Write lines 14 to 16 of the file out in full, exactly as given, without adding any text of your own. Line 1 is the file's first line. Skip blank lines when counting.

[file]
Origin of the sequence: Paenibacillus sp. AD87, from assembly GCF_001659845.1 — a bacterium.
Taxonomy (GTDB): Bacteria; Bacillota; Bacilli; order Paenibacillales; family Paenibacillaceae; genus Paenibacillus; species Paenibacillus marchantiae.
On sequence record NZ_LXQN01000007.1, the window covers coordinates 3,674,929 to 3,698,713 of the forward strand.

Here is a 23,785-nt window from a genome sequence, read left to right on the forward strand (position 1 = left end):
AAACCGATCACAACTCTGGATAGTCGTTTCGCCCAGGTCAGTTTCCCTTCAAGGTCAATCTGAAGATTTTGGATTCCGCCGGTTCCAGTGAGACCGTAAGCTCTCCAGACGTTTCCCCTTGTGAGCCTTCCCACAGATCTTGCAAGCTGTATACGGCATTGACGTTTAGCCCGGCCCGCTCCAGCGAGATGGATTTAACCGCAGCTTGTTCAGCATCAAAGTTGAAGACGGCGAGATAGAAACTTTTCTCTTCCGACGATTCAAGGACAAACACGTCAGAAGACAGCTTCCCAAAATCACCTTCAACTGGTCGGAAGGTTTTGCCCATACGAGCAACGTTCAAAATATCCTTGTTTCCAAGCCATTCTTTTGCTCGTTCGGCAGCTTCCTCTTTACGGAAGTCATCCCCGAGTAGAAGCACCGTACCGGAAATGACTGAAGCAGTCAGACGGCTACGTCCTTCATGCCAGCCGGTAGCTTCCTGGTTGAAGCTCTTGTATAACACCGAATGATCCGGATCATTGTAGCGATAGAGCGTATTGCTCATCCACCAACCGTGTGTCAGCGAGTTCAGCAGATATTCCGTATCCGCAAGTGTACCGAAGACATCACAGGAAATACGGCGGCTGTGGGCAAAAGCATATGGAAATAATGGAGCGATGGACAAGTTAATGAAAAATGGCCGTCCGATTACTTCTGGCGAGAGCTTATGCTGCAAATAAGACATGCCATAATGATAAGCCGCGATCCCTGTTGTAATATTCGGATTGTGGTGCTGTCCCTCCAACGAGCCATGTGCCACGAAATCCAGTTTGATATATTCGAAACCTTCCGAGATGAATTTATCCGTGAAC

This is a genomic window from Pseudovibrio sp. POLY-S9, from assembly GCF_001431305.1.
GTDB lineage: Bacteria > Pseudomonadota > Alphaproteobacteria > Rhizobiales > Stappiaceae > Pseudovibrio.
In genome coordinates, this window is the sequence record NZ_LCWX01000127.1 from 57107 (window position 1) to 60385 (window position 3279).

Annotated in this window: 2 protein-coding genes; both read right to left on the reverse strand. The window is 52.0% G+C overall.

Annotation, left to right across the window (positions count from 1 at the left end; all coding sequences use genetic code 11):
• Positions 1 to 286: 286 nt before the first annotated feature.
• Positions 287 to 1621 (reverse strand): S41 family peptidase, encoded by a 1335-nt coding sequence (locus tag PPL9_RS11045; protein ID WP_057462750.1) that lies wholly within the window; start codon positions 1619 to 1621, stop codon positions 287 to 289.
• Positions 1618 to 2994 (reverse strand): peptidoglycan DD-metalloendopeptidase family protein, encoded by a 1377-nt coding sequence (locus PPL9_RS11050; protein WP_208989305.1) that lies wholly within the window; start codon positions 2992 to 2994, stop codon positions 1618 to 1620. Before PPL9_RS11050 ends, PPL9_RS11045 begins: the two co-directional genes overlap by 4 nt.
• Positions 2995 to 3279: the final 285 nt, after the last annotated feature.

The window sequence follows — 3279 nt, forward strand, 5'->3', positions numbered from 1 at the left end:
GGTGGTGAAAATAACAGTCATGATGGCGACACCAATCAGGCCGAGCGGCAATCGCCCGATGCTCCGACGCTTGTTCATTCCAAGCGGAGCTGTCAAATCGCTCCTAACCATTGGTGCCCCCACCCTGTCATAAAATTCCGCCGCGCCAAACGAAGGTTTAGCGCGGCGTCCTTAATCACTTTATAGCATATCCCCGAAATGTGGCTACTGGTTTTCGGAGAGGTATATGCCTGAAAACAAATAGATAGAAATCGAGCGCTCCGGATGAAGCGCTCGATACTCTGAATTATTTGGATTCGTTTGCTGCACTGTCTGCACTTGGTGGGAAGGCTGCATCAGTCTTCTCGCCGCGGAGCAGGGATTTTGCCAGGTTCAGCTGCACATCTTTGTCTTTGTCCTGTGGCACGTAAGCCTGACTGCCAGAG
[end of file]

• Positions 2995 to 3279: the final 285 nt, after the last annotated feature.

The window sequence follows — 3279 nt, forward strand, 5'->3', positions numbered from 1 at the left end:
GGTGGTGAAAATAACAGTCATGATGGCGACACCAATCAGGCCGAGCGGCAATCGCCCGATGCTCCGACGCTTGTTCATTCCAAGCGGAGCTGTCAAATCGCTCCTAACCATTGGTGCCCCCACCCTGTCATAAAATTCCGCCGCGCCAAACGAAGGTTTAGCGCGGCGTCCTTAATCACTTTATAGCATATCCCCGAAATGTGGCTACTGGTTTTCGGAGAGGTATATGCCTGAAAACAAATAGATAGAAATCGAGCGCTCCGGATGAAGCGCTCGATACTCTGAATTATTTGGATTCGTTTGCTGCACTGTCTGCACTTGGTGGGAAGGCTGCATCAGTCTTCTCGCCGCGGAGCAGGGATTTTGCCAGGTTCAGCTGCACATCTTTGTCTTTGTCCTGTGGCACGTAAGCCTGACTGCCAGAG